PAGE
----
Click for more reasons to watch…

Danny Green-Manu Ginobili Situation
Last season felt like the end of Manu Ginobili. He was awful in the regular season and even worse in the playoffs, with his performance in the Finals being especially painful to watch.
The retirement rumors that loomed over him throughout the season didn’t feel like the normal rumors; they felt legitimate, especially with Ginobili acknowledging the possibility that he would call it quits at season’s end.


But Ginobili didn’t retire. Instead, he was awarded a two-year, $14 million contract from the Spurs, something I still can’t understand. It just made no sense to me, especially with the way Danny Green played in the Finals. Green averaged 14 PPG against the Heat and made over 55 percent of his 3-pointers during the series, even knocking down 7 of them in Game 3.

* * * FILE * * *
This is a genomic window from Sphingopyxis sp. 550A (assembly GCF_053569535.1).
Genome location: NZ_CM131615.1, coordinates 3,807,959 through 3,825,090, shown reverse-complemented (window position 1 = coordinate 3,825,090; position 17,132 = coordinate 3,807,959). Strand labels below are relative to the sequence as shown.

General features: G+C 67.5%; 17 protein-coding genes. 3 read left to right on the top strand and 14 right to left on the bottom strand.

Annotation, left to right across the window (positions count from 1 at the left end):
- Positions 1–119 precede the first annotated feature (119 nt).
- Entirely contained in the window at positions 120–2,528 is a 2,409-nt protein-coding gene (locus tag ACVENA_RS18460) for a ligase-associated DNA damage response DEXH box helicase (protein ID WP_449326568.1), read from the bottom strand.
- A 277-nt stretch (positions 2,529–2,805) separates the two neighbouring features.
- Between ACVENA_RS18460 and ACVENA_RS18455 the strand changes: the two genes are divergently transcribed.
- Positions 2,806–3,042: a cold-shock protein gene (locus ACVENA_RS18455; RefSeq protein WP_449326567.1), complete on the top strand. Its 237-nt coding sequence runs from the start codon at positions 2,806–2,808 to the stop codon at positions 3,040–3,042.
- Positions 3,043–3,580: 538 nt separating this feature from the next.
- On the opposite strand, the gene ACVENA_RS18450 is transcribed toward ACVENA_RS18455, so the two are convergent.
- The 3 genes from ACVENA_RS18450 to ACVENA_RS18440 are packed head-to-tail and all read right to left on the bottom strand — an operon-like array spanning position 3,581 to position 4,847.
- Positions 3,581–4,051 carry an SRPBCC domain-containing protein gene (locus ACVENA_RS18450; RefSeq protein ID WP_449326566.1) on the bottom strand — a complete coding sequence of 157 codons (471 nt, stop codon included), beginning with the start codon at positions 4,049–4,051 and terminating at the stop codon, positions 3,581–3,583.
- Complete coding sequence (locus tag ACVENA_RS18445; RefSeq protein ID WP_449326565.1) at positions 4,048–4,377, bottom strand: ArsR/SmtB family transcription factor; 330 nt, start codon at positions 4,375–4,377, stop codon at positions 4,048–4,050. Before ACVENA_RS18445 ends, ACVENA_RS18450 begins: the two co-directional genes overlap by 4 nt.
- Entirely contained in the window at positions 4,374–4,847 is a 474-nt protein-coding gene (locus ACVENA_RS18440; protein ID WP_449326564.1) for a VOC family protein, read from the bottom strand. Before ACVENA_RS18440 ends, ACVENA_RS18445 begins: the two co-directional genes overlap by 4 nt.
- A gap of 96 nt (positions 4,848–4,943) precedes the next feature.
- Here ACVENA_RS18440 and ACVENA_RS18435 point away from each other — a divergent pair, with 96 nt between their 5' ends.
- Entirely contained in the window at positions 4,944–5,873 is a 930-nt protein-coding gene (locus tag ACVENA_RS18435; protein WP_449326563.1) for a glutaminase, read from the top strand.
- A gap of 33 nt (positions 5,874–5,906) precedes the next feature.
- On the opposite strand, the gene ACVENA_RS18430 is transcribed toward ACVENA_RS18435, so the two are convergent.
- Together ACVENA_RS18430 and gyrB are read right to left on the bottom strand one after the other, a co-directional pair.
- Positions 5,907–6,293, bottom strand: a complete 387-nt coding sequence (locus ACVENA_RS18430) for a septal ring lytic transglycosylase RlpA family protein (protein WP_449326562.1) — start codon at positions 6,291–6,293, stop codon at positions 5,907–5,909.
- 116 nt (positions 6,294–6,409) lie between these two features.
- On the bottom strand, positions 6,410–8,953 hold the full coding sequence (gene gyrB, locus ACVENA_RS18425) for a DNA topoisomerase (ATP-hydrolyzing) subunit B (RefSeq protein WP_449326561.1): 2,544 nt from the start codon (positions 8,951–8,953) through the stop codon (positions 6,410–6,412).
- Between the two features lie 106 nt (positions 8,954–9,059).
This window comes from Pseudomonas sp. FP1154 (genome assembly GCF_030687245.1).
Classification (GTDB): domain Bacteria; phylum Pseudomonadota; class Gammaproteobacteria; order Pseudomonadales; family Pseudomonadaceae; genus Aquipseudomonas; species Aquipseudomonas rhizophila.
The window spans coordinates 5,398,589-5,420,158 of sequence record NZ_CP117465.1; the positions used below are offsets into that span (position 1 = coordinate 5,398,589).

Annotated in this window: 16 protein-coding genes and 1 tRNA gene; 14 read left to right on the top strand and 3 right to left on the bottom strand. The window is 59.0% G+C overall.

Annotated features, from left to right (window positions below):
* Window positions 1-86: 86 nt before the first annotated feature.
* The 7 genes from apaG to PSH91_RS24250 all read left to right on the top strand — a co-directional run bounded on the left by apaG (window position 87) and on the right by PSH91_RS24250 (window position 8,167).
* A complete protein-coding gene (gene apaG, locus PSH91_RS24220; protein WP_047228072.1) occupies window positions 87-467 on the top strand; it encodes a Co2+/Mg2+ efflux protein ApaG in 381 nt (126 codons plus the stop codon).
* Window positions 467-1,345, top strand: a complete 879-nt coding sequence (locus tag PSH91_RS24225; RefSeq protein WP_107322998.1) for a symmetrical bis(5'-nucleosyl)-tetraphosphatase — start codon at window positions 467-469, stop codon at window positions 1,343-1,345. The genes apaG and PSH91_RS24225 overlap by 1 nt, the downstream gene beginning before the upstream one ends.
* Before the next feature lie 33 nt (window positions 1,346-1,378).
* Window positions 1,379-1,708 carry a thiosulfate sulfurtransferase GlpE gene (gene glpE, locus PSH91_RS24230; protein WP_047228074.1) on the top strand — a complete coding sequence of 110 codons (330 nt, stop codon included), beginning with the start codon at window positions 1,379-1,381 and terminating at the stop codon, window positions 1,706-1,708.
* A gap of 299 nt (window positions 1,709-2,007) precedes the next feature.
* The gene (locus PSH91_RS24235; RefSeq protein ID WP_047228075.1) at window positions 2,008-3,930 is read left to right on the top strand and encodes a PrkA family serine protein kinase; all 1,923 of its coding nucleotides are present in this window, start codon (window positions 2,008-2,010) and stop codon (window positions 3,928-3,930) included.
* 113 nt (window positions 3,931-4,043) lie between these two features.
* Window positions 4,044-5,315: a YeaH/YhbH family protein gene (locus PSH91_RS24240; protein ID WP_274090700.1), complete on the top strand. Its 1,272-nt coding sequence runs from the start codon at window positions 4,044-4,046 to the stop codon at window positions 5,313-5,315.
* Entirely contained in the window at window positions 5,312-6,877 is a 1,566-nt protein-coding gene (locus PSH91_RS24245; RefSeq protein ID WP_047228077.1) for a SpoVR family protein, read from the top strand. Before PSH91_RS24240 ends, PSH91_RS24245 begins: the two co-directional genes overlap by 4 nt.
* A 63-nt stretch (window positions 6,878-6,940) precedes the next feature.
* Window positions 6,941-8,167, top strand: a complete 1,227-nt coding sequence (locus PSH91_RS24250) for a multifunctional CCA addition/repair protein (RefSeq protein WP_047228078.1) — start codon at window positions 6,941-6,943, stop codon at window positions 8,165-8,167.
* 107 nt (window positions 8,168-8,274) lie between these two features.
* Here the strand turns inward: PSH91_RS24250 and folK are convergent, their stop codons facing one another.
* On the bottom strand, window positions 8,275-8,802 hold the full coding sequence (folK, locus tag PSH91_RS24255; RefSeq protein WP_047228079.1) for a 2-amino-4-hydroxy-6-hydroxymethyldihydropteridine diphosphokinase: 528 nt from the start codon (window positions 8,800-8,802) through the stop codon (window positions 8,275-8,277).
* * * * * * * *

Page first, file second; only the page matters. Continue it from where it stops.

He’s just 26 and, in a situation similar to Kawhi, this season seemed like it had the potential to be a breakout one for Danny Green. Ginobili has had a legendary career, but his return to the Spurs this season could really stunt Green’s growth as a player. I will definitely be keeping an eye on the shooting guard situation in San Antonio.

Renewal of Intra-State Spurs-Rockets Rivalry
The Rockets’ acquisition of Dwight Howard might be detrimental to the Spurs’ championship aspirations, but it’s going to be great in renewing the rivalry between the two teams. It’s been a long time since the Rockets were relevant, but Daryl Morey has restored order in Houston. With Howard, James Harden, Jeremy Lin, Chandler Parsons and a bunch of other three-point shooters, the Rockets have a legitimate chance to win the Western Conference or at least get to the conference finals.